Despite the invocations in the election campaign, the political story of urban India is yet to be told.
“Why can’t we build 100 specialised cities, smart cities like health cities, sports city and twin cities?” was the BJP’s prime ministerial candidate Narendra Modi’s question. The arrival of the urban in the national imagination is not new and certainly not confined to Modi’s vision. Developmental planning in India, especially in the post-liberalisation phase, often celebrated the images of a globally competitive, modern and seemingly “neutral” city space as constituting the core of the new nation. Both Pune and Bangalore thus aspired to become Singapore, while Mumbai dreamt of being India’s Shanghai. These imageries, however, generally remained divorced from the complex social realities of Indian cities and from the peculiarities of the processes of urbanisation in India.
The 2011 Census for the first time noted that urban population growth was higher than absolute rural growth. However, the patterns of urbanisation remain skewed. First, the extent of urbanisation in India is low, with just above 30 per cent of the population residing in urban areas. Second, urban India is distributed across diverse large and small cities unevenly clustered in a few economically advanced states. Thus, if Maharashtra, Gujarat, Kerala and Tamil Nadu have more than 40 per cent people living in cities, the percentage is less than 20 in Bihar, Assam and Orissa. The million-plus cities account for 42 per cent of urban population, whereas the average size of an Indian city is still around 60,000.
Third, as a result of top-heavy urbanisation, most of India’s cities have a weak economic base of their own and large populations are perhaps their only asset. The National Institute of Urban Affairs reports how the interlinkage effects between per capita income and urbanisation levels across Indian states, although slowly strengthening, are low by international standards and have only a weak impact on economic growth. Haphazard expansion of cities has led to large urban fringes that often oscillate between rural and urban economies and sensibilities. With lack of resources and planning, land has become one of the most lucrative resources in fringe areas and construction is the main service sector industry, without much contribution to the urban economic base.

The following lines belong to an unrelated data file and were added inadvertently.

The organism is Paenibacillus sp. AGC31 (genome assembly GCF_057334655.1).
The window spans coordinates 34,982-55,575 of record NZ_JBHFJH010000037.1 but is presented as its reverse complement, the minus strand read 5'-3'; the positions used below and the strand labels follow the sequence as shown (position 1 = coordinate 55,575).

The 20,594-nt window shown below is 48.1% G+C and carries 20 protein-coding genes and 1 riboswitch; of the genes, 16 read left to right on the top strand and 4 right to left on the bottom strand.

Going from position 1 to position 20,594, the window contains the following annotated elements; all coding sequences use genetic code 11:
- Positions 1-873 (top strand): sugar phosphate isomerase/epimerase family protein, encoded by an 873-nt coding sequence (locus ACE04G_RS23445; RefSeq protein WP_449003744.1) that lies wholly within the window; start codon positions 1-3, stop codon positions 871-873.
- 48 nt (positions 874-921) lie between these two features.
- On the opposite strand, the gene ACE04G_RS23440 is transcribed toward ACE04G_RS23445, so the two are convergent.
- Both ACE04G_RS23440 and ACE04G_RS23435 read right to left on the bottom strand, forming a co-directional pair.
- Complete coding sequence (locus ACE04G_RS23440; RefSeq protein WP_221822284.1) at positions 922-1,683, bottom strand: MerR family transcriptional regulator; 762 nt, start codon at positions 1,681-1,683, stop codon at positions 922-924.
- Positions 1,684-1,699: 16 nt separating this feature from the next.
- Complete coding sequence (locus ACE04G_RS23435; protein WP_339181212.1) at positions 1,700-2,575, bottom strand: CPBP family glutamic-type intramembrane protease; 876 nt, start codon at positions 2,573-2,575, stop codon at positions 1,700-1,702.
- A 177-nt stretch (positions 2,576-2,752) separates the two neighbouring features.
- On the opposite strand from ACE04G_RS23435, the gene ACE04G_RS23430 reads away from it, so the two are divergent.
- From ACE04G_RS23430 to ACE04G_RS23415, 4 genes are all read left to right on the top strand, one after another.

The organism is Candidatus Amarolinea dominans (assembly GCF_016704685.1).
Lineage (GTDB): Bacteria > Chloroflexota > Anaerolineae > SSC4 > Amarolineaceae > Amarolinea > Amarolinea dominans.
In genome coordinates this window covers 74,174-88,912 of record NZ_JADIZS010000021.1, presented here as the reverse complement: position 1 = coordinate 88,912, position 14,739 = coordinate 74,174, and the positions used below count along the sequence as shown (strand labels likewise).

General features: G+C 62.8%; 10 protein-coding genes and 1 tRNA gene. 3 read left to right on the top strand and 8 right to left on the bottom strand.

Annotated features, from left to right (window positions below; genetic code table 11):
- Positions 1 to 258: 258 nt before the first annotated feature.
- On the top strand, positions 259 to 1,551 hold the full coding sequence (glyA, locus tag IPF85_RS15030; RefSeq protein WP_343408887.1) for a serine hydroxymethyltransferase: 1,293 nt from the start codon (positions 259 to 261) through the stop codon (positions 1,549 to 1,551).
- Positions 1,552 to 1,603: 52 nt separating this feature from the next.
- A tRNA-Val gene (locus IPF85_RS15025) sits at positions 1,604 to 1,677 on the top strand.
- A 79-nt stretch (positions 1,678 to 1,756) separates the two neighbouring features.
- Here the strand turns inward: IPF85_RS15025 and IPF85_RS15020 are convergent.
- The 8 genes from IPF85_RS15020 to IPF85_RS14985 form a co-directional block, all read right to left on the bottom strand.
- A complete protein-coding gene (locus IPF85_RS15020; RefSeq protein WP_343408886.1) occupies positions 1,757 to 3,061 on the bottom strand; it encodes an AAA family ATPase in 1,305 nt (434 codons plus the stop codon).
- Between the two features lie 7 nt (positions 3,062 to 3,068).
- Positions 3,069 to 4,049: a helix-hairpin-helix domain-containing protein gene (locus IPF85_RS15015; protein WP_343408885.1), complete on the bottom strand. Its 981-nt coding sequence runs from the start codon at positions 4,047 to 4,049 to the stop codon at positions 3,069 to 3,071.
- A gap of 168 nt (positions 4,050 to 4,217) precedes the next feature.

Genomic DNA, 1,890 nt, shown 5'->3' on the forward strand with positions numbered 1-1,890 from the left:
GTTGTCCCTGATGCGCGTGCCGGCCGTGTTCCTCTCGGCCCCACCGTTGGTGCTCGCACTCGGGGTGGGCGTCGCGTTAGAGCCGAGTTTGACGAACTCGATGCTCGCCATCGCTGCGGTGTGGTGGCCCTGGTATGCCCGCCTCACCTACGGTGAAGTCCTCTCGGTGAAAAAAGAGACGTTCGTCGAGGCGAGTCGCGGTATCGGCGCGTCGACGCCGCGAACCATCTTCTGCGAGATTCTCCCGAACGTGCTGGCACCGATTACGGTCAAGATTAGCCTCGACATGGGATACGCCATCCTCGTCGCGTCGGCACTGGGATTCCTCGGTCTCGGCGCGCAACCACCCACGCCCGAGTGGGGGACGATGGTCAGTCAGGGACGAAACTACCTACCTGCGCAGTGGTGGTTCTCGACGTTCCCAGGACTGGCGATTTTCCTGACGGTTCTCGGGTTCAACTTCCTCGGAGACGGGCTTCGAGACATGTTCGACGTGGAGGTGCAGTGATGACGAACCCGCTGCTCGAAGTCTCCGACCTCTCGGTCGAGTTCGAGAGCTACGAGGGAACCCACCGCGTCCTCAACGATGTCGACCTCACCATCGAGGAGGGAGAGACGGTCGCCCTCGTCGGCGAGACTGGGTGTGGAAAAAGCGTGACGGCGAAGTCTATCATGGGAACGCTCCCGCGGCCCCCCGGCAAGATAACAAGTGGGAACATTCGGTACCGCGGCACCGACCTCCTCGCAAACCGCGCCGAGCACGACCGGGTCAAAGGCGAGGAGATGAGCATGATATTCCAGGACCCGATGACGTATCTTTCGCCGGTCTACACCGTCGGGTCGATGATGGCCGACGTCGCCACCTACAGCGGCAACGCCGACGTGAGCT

The stunted growth of cities leads to what scholars like Amitabh Kundu refer to as “exclusionary urbanisation” on one hand, while culminating in the proliferation of several second-grade cities that offer only limited scope for economic and social mobility to their residents on the other. The result is a complex structuring of the social universe in Indian cities that not only contributes to the lopsided nature of urban transformation, but also makes the city space a contentious political space.
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Our studies of Pune at the turn of the millennium revealed interesting patterns of urban social mobility as we investigated the caste occupation linkages across four generations of Pune’s resident families. This study, along with a few others at the all-India level, reports only a modest trend of upward social mobility among urban-dwellers. It also notes how the social universe of cities is structured around criss-cross patterns of caste and class identities, and how these give rise to contentious political claims over issues of identity and material interests. Thus, if the MNS presents one variety of urban politics in India, routine struggles of poor workers, seeking legitimacy for their urban existence, constitute the other, often unarticulated part of the urban political narrative.
The dominant narrative of urban development, however, manufactures an artificial alliance of interests and aspirations in its imageries of smart cities. Since development includes both slum improvement and flyovers, different sections of society acquiesce in the face of the development package. However, in the face of brutal neglect of urban planning and lack of resources, the development discourse becomes an attractive but mock discourse that has no integrity in terms of representation and outcomes. Solutions to urban problems are sought in a piecemeal manner and sectional claims of the poor are neglected. Instead, the vision of the smart city encourages only selective inclusion of the poor as bystanders seeking state support for rehabilitation and for the “beautification” of slums. The new nationalist imagination of the urban celebrates the city space as a modern, uncontested and smart space that becomes the epitome of development. It depoliticises development as sectional claims are effectively dissolved in civic interests, as contestations get diffused and politics is reduced to urban management by experts, and as city-dwellers aspire to share the dream of a city completely detached from the severities of their urban existence.
The writer teaches political science at the University of Pune